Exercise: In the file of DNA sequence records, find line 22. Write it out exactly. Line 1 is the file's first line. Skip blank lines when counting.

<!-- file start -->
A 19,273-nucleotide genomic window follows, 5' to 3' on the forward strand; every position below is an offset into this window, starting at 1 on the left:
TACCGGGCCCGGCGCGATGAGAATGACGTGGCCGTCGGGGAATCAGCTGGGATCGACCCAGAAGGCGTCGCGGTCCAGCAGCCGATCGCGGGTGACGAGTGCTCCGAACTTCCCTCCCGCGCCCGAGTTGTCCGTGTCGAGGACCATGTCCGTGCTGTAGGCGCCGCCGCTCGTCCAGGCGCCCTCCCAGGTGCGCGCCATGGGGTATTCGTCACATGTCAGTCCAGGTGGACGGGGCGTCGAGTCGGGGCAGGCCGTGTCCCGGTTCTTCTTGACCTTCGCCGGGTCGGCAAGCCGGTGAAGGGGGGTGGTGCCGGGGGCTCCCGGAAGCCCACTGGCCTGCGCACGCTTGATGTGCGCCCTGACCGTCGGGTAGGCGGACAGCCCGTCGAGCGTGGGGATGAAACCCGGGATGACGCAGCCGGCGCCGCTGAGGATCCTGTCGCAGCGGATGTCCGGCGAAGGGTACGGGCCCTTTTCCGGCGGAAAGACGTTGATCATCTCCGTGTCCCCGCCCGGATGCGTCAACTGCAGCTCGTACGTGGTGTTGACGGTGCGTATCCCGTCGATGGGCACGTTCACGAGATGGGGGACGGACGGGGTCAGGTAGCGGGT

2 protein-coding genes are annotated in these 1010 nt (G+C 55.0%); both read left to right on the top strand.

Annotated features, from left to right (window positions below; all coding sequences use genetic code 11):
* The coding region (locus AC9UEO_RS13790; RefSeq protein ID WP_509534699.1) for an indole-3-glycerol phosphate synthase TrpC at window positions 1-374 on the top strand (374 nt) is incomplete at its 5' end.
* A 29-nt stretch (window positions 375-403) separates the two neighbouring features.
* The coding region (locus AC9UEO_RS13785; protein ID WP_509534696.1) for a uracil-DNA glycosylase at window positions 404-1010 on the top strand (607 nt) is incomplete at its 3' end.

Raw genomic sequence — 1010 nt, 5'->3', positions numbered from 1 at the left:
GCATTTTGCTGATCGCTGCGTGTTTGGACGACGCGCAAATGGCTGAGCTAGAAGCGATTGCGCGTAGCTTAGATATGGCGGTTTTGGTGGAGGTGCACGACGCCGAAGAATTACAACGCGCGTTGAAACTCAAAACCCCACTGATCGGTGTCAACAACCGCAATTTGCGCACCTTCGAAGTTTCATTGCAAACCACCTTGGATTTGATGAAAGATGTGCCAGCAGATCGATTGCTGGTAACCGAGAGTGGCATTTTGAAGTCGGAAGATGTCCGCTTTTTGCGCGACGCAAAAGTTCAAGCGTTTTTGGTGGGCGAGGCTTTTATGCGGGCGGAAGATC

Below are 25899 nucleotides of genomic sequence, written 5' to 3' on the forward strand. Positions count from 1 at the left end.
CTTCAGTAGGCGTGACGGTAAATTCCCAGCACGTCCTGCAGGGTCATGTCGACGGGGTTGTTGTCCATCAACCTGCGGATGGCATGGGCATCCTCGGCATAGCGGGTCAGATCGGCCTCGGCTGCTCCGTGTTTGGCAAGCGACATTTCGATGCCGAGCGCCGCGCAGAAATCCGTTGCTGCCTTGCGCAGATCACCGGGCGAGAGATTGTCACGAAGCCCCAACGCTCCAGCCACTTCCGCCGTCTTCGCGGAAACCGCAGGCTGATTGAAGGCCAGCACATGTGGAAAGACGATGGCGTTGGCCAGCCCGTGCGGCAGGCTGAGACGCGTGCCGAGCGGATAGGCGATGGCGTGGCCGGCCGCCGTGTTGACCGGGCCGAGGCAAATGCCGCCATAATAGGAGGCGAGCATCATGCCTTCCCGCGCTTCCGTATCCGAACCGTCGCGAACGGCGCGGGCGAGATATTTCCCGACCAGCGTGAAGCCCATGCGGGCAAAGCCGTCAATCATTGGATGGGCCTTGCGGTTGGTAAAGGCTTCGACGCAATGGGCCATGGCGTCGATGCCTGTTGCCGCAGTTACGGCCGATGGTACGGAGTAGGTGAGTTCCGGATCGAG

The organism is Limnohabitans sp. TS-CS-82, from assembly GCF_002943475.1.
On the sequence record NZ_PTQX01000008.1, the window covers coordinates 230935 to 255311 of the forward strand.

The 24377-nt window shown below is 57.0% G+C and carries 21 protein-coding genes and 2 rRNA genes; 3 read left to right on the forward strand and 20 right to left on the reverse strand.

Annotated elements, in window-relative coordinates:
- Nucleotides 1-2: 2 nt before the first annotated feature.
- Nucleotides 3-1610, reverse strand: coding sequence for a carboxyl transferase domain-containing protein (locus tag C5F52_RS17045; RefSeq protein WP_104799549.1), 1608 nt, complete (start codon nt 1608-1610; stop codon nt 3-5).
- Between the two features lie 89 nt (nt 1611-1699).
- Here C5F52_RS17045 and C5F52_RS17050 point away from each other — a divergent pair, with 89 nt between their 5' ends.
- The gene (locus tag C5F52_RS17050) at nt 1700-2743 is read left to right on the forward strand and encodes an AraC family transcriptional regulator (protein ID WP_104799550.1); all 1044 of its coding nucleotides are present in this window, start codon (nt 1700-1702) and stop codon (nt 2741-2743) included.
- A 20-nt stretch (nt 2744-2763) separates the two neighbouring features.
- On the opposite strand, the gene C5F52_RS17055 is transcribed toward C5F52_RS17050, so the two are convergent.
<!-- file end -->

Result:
- On the opposite strand, the gene C5F52_RS17055 is transcribed toward C5F52_RS17050, so the two are convergent.